From Wikipedia, the free encyclopedia - View original article
Co-sleeping is a practice in which babies and young children sleep close to one or both parents, as opposed to in a separate room. It is standard practice in many parts of the world, and is practiced by a significant minority in countries where cribs are also used. Bed-sharing, a practice in which babies and young children sleep in the same bed with one or both parents, is a subset of co-sleeping. Co-bedding refers to infants (typically twins or higher-order multiples) sharing the same bed. There are conflicting views on bed-sharing safety and health compared to using a separate infant bed.
The American Academy of Pediatrics does encourage room-sharing (sleeping in the same room but on separate surfaces) in its policy statement regarding SIDS prevention, but it recommends against bed-sharing with infants.
Bed-sharing can lead to accidental suffocation of the infant in a number of ways. Parents who were under the influence of drugs or alcohol and whose children died while bed-sharing have been prosecuted and charged with manslaughter in several US states (including Minnesota, Georgia, Pennsylvania, Wisconsin and Utah).
Bed-sharing is standard practice in many parts of the world outside of North America, Europe and Australia, and even in the latter areas a significant minority of children have shared a bed with their parents at some point in childhood. One 2006 study of children age 3–10 in India reported 93% of children bed-sharing.
Bed-sharing was widely practiced in all areas up to the 19th century, until the advent of giving the child his or her own room and the crib. In many parts of the world, bed-sharing simply has the practical benefit of keeping the child warm at night. Bed-sharing has been relatively recently re-introduced into Western culture by practitioners of attachment parenting. A 2006 study of children in Kentucky in the United States reported 15% of infants and toddlers 2 weeks to 2 years engage in bed-sharing.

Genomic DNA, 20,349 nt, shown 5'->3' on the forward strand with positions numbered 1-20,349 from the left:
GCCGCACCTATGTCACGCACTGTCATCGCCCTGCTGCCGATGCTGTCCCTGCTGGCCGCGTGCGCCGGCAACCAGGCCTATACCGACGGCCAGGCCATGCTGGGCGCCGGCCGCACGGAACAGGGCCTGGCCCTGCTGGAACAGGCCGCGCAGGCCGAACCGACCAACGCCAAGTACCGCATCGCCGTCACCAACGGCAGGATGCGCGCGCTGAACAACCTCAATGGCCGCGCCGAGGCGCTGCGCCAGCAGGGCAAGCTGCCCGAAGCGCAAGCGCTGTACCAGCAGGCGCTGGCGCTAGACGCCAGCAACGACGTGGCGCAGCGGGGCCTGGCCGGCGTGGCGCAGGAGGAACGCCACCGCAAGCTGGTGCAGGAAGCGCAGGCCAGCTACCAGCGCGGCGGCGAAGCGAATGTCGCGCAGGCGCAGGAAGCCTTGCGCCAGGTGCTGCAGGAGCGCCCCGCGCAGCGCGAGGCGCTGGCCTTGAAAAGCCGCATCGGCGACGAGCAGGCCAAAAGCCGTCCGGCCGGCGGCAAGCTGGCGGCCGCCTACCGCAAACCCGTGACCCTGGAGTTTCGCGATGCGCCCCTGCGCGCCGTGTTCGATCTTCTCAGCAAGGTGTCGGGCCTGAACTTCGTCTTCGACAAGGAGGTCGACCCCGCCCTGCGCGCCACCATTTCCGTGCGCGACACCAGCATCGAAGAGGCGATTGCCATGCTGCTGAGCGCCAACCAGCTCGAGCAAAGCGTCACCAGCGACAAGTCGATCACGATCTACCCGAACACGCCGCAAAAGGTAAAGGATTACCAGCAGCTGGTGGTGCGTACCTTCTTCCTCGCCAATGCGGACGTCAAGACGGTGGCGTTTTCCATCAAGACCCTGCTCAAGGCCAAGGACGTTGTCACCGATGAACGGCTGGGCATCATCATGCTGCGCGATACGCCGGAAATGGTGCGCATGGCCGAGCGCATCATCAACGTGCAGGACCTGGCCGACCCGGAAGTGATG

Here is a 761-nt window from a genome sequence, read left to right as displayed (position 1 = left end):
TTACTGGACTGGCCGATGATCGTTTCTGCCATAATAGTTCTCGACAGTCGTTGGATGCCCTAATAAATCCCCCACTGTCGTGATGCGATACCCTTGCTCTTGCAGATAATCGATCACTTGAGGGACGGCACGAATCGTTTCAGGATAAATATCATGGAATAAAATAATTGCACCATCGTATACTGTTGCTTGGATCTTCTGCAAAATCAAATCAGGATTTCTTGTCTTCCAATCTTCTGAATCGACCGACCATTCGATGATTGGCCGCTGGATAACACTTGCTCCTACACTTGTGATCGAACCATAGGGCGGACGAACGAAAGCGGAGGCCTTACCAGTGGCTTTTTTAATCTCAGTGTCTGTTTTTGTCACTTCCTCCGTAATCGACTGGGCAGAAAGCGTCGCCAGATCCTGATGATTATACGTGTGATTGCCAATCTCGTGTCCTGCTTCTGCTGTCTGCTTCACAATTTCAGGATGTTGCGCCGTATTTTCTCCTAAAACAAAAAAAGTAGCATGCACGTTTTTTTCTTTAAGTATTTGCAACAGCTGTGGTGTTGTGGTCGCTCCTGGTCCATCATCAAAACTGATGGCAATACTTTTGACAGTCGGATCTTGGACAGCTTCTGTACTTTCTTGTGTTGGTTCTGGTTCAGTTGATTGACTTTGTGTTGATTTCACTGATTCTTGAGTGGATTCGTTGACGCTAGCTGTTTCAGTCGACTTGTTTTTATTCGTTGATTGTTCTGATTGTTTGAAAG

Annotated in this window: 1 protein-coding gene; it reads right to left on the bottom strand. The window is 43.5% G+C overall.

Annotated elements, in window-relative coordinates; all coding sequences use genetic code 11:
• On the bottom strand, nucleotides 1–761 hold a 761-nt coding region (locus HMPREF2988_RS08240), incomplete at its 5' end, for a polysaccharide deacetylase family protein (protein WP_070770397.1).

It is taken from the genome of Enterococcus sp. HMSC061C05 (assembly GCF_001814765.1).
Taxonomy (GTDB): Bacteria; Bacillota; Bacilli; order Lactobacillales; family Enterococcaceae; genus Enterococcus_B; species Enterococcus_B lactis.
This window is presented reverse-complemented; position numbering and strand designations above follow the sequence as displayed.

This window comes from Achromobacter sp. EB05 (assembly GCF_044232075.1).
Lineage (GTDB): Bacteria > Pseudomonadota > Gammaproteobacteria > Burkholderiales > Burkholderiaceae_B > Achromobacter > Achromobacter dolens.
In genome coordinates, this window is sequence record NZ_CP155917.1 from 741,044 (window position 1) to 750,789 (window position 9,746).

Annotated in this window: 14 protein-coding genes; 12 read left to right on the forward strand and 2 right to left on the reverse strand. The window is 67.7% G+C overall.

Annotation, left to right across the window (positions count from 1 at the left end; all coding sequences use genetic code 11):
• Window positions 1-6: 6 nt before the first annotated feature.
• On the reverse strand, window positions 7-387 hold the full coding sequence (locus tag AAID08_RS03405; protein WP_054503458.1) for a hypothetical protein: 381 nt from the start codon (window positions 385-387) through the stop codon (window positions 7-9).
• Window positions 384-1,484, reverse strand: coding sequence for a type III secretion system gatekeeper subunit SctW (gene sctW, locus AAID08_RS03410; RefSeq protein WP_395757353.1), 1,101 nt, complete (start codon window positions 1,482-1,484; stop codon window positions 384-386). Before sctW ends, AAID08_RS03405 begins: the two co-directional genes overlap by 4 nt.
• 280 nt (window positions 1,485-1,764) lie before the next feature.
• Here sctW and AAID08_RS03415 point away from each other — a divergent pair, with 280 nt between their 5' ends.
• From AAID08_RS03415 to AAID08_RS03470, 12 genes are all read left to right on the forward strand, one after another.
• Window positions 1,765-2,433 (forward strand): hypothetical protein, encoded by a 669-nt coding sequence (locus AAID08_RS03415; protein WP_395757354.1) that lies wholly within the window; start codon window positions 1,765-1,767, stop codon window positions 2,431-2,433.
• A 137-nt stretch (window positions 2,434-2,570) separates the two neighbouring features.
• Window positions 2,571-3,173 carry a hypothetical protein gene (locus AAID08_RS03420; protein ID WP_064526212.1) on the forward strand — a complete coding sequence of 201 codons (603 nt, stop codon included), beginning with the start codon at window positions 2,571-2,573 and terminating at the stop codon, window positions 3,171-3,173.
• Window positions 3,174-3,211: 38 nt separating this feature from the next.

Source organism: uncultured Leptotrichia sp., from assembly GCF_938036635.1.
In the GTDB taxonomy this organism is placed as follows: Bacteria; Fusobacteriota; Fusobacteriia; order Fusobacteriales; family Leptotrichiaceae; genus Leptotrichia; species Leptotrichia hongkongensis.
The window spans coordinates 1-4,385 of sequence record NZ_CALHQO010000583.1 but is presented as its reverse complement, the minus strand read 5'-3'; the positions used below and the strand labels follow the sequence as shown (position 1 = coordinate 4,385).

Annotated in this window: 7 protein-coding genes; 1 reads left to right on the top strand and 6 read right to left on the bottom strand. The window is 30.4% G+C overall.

Proponents hold that bed-sharing saves babies' lives (especially in conjunction with nursing), promotes bonding, enables the parents to get more sleep and facilitates breastfeeding. Older babies can breastfeed during the night without waking their mother.
Opponents claim that co-sleeping is stressful for the child when they are not co-sleeping. They also cite concerns that a parent may smother the child or promote an unhealthy dependence of the child on the parent(s). In addition, they contend that this practice may interfere with the parents' own relationship, by reducing both communication and sexual intercourse at bedtime, and argue that modern-day bedding is not safe for co-bedding.
Health care professionals disagree about bed-sharing techniques, effectiveness and ethics. The U.S. Consumer Product Safety Commission warns against practicing it with babies because of risk of suffocation or strangulation, but many pediatricians, breast-feeding advocates, and others have criticized this recommendation.
One study reported mothers getting more sleep by co-sleeping and breastfeeding than by other arrangements.
It has been argued that co-sleeping evolved over five million years, that it alters the infant's sleep experience and the number of maternal inspections of the infant, and that it provides a beginning point for considering possibly unconventional ways of helping reduce the risk of sudden infant death syndrome (SIDS).